As usual at a loss as to what the government response could be, Mr. Aquino III’s other Cabinet secretaries were rescued by Jimenez from a propaganda and media catastrophe they fear even more than a hostage-taking. He coined the phrase “all out justice” as an alternative to the call of the warmongers in government and the media for “all-out war” and to prevent perceptions that the government was doing nothing and would continue to do nothing to retaliate.

Another term for retaliation is vengeance, which is what people like Senator Francis Escudero and deposed President Joseph Estrada immediately demanded — and which the print and broadcast media echoed, apparently with even less thought than Estrada had put into it.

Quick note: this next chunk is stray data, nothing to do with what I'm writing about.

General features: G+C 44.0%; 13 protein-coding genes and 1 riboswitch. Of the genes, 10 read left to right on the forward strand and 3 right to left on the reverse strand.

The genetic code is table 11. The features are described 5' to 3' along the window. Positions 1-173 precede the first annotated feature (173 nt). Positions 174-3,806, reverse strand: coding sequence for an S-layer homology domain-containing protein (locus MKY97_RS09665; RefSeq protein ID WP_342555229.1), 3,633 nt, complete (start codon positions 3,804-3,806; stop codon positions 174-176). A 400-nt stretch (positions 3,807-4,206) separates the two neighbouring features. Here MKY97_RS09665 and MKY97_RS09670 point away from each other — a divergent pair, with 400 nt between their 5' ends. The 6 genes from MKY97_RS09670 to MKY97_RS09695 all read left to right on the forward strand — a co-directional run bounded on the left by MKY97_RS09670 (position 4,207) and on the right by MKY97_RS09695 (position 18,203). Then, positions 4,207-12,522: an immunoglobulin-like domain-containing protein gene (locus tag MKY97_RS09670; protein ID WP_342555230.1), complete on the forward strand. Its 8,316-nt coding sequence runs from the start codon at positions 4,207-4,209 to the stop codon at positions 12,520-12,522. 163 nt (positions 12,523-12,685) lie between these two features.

Thanks to Jimenez, Mr. Aquino managed, in his post-October 18 “all-out justice” statement, to seem to reject that call without any loss to his macho image. In the same breath, however, he ordered an offensive against the killers of the 19 Special Forces troopers. His military officials and spokespersons earlier identified the “killers” and the “enemy” as “renegade” MILF fighters, but have since claimed, despite MILF admission of responsibility, that they were actually members of the Abu Sayyaf group, and jihadists affiliated with Jemah Islamiyah.

The military then bombed a barangay or two, and launched ground offensives in and around Al-Barka, displacing thousands of residents and killing a number of people whom it said, depending on who was saying what to whom, and on what occasion, were either (1) renegade MILF fighters wanted for various crimes on whom the police had to serve arrest warrants; (2) members of the Abu Sayyaf; or (3) Jemah Islamiyah jihadists.